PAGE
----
Two affordable Cape winter stays

Posted on 5 June 2018

Visiting the Cape’s nature reserves in winter can be blissful, try one of these two for your next winter escape.

Nature in its purest form at De Mond Nature Reserve. Image by Ondela Mlandu


1. De Mond Nature Reserve

The drive: Cape Town to De Mond Nature Reserve

Distance: 210km via the N2, travelling time 2h40 (allow 3 hours, or more, if you plan to stop along the way)

When a group of strangers meet for the first time, who knows how the interaction may be. There could be serious conflict or they could get along like a house on fire.

Cape Nature was kind enough to invite a few members of the media, including myself, to visit two of their nature reserves – De Mond and Kogelberg Nature Reserves.

Four strangers set off in an Audi Q5 (last year’s model was awarded the best premium mid-size SUV title in the annual CAR Magazine’s Top 12 Best Buys in February this year) on the N2, for a week long adventure, to arguably the most exciting part of the province, where if you are lucky enough – you could be surrounded by whales. Southern right whales migrate into the Western Cape’s coastal waters to nurse their young annually and can be spotted from May to Novevember. Humpback whales and many dolphin species also frequent these waters.

We all have different expectations when it comes to road trips. I wanted to experience the sounds and views of nature and be with outstanding travel companions. Fortunately for me, I had both. On this trip I had a chance to taste my first Peregrine pie from the Peregrine Farm Stall, as we stopped in Grabouw for a leg and lunch break. I’ve always been an advocate for Eastern Cape Shamrock pies, but they have a huge competitor now, according to my taste buds. Shortly after we had all had something to nibble on, we proceeded to De Mond Nature Reserve.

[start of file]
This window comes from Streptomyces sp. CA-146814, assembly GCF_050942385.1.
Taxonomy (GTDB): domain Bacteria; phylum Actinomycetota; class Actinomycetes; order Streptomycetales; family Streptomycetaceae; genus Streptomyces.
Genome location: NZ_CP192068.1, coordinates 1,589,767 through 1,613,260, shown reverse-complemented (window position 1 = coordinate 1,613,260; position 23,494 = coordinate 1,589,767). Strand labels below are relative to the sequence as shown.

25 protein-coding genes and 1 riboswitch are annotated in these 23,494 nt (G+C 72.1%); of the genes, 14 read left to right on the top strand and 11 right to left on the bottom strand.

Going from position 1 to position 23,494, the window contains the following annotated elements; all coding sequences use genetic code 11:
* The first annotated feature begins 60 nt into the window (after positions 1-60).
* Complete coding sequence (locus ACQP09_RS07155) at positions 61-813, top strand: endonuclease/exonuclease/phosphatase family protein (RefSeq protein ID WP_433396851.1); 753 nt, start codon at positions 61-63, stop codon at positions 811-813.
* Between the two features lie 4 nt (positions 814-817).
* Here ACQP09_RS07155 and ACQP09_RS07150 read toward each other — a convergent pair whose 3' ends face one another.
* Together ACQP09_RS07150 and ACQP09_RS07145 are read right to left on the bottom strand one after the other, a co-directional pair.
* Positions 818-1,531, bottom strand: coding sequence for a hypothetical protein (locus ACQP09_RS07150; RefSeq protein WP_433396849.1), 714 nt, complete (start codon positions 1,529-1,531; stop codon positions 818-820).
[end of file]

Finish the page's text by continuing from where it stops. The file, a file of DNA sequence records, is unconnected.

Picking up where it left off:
A seven kilometre morning hike at De Mond Nature Reserve was one of the best ways to start the morning, learning about fauna and flora on the reserve. Image by Ondela Mlandu

De Mond is located between two coastal villages, on the south westerly part of the South Coast, near Arniston and Struisbaai and was proclaimed a nature reserve in 1986. This coastal reserve is situated a few kilometres from the mouth of the Heuningnes River. It is here that you find vegetation ranging from succulents and grasses clinging to sand dunes to milkwood forests and saltmarshes. Mammals that can be found at here include gysbok, steenbok and grey duikers and many avid birders are drawn to the area to witness the rare African black oystercatcher and the graceful-looking blue cranes.

The Strena hiking trail at De Mond Nature Reserve allows you to experience both the beach and rugged indigenous terrain. Image by Ondela Mlandu